Friday, February 25, 2011

Raskolnikov Revisited

Warning!!  Very Long Post!  No Pictures!

Corrected 10/2/2016

To the delight of some of you and the despair of a few others, I imagine, Crime and Punishment is a book that has steadily grown on me after reading, as some of its subtleties have percolated through the ol' brainpan.  It probably helped that Mrs.5000 picked it up right after I put it down, which led to various conversations as she worked her way through it (about three times as fast as me, true to form).  I read a few pages to her at one point, and was surprised by how well the text read out loud.  Then too, looking at some of the simplifications -- and especially tearing through the Korkos and Mairowitz graphic novelization, a kind of half-hour Crime and Punishment for today's active lifestyles -- made me a little more appreciative of the complexity of the story, which I dismissed in my original review as so much marching in place while Raskalinikov stewed in his own juices.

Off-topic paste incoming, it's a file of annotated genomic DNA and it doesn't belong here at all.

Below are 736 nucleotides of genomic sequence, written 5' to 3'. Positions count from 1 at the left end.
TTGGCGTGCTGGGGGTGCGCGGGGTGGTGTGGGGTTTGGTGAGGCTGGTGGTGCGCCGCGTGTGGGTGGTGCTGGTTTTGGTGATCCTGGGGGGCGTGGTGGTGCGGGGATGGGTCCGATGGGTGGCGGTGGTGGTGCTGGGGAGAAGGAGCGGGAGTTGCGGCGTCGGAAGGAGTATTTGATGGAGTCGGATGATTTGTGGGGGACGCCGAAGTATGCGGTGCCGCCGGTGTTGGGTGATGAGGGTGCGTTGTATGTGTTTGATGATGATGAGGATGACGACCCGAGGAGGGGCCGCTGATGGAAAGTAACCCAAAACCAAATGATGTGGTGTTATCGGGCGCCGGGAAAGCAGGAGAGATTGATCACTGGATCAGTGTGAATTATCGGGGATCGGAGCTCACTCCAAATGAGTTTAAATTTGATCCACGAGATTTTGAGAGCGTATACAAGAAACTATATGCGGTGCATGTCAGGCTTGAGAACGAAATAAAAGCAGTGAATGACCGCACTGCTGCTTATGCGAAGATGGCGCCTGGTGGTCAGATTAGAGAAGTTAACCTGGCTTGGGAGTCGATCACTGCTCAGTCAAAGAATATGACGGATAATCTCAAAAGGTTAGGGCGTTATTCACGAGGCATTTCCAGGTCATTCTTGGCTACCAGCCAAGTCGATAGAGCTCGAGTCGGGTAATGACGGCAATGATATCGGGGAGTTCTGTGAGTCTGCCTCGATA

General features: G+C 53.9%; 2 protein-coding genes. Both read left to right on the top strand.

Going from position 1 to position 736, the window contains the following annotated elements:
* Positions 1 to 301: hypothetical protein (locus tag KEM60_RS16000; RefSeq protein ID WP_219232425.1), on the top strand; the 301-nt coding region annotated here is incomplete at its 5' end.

Crime and Punishment was published in Russian in 1866.  Since then, it has been translated into English quite a few times, and as a classic it has also been simplified, synopsized, and made the point of departure for new works of literature many hundreds of times.  In the rest of this post, I'm going to lay out the first few paragraphs from a bunch of different translations (like I did once upon a time for Don Quixote).  This is a lot of work, but I'm willing to do it because I am awesome, and because I love you. If you do not see the value of this gift, well, we'll see you tomorrow for something about flags or postcards or The Bear or whatever.